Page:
How Scotland is pushing building energy efficiency targets

After the introduction of Section 63 of the Climate Change (Scotland) Act, there has been some speculation regarding the effectiveness of the legislation, such as if the floor area should be increased or if the legislation should abolish Action Plans and Display Energy Certificates (DECs) for firmer analysis tools.

That speculation has now become somewhat truthful as Nicola Sturgeon, First Minister, identified in her speech at All Energy conference in Glasgow on 2nd May 2018. The First Minister’s goal is for all homes in Scotland to reach an EPC rating of C by 2040. An ambitious yet vitally important goal in order for Scotland to race ahead in the bid for the UK to reach net zero emissions by 2050.

Research carried out in 2016 outlined that 39% of domestic properties in Scotland had an EPC rating of C. Therefore, proving that there is a substantial number of domestic properties that aren’t close to meeting the target, and could even fall within poor rated EPC categories, such as F and G rated properties. With the EPC rating scale from A-G, an EPC rating of C is considered high on the scale which could be an extremely difficult and ambitious target for privately rented homes that currently have EPCs of E and lower.

The detailed expectations outlined by the First Minister are as follows:

  • By 2022 – Private rented homes to achieve an EPC rating of E or above.
  • By 2025 – Private rented homes to achieve an EPC rating of D or above.
  • By 2030 – Private rented homes to achieve an EPC rating of C or above. Households in fuel poverty to also achieve an EPC rating of C or above.
  • By 2040 – All Scottish homes to achieve an EPC rating of C or above.

In terms of non-domestic, it can be said that the current speculation about Section 63 could come into effect as there are possibilities that DECs may be removed. Set out in the Energy Efficient Scotland programme (now replacing Scotland’s Energy Efficiency Programme), it states that there is a benchmarking system to measure and target performance with firm plans expected to be announced in 2020 for non-domestic properties. Firmer plans are  necessary as in July 2017, research demonstrated that out of 30,000 non-domestic buildings that have an EPC assessment, just 5% have an EPC rating of B, 22% have an EPC rating of C or D and 73% have an EPC rated E or below. From the statistics, it is clear that a considerable amount of attention is needed for non-domestic properties in order to achieve the Energy Efficient Scotland standard ahead of 2040.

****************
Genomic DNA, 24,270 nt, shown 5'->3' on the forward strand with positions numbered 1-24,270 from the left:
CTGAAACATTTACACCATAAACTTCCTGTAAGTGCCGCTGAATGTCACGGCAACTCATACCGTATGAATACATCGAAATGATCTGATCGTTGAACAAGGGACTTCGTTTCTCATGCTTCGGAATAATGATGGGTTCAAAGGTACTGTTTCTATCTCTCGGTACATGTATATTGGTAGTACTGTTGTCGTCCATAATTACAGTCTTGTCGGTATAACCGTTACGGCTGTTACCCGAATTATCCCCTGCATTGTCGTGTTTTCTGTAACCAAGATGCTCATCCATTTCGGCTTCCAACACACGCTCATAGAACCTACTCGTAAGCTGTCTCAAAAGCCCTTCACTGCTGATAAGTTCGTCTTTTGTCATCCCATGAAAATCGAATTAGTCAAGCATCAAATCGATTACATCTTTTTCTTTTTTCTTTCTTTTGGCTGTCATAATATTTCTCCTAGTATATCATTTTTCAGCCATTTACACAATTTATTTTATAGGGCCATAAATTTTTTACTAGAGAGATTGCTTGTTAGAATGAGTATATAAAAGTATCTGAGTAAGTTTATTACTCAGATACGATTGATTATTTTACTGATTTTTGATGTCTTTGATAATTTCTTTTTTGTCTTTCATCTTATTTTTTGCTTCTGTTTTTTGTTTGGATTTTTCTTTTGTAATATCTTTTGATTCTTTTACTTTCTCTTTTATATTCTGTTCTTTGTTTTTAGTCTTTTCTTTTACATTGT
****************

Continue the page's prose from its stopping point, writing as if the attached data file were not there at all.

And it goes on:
These are ambitious goals for Scotland, however, through some of the accomplishments Scotland has achieved within the energy industry, there is no doubt that Scotland can continue to demonstrate its ability to be a sustainability leader within Europe.

For example, within Scotland’s new Energy Strategy, which was published on 20th December 2017, another strong target has been set to see half of all energy (for heat, transport and electricity) to come from renewable sources by 2030. In the same year, Scotland was referred to as a ‘world leader for renewables’ through a number of completed projects, such as establishing the world’s first floating wind farm.

The First Minister also announced that £54.5 million worth of funding has been allocated to support efforts to tackle fuel poverty and energy efficiency. As investment continues to grow to improve energy efficiency in buildings, it’s crucial for private companies, landlords, housing associations etc. to implement this into their long and short-term goals.

The UK government introduced the Minimum Energy Efficiency Standards (MEES) in April 2018 in England and Wales, however, in May 2018, one month on from its introduction, it is apparent that many property owners have still not started the changes required to improve their EPC rating. More worryingly, a leading property law specialist from Furley Page, has warned that many landlords are still unaware of the MEES regulations. With such unawareness, this could be a factor which affects the UK’s ability to achieve the required targets set out for 2050.

In conclusion, through new strategies and investment in sustainability, it is evident that Scotland understands the importance of improving its building stock if we want to achieve the intended targets and it is evident, through previous examples, that Scotland is more than capable of achieving these goals.

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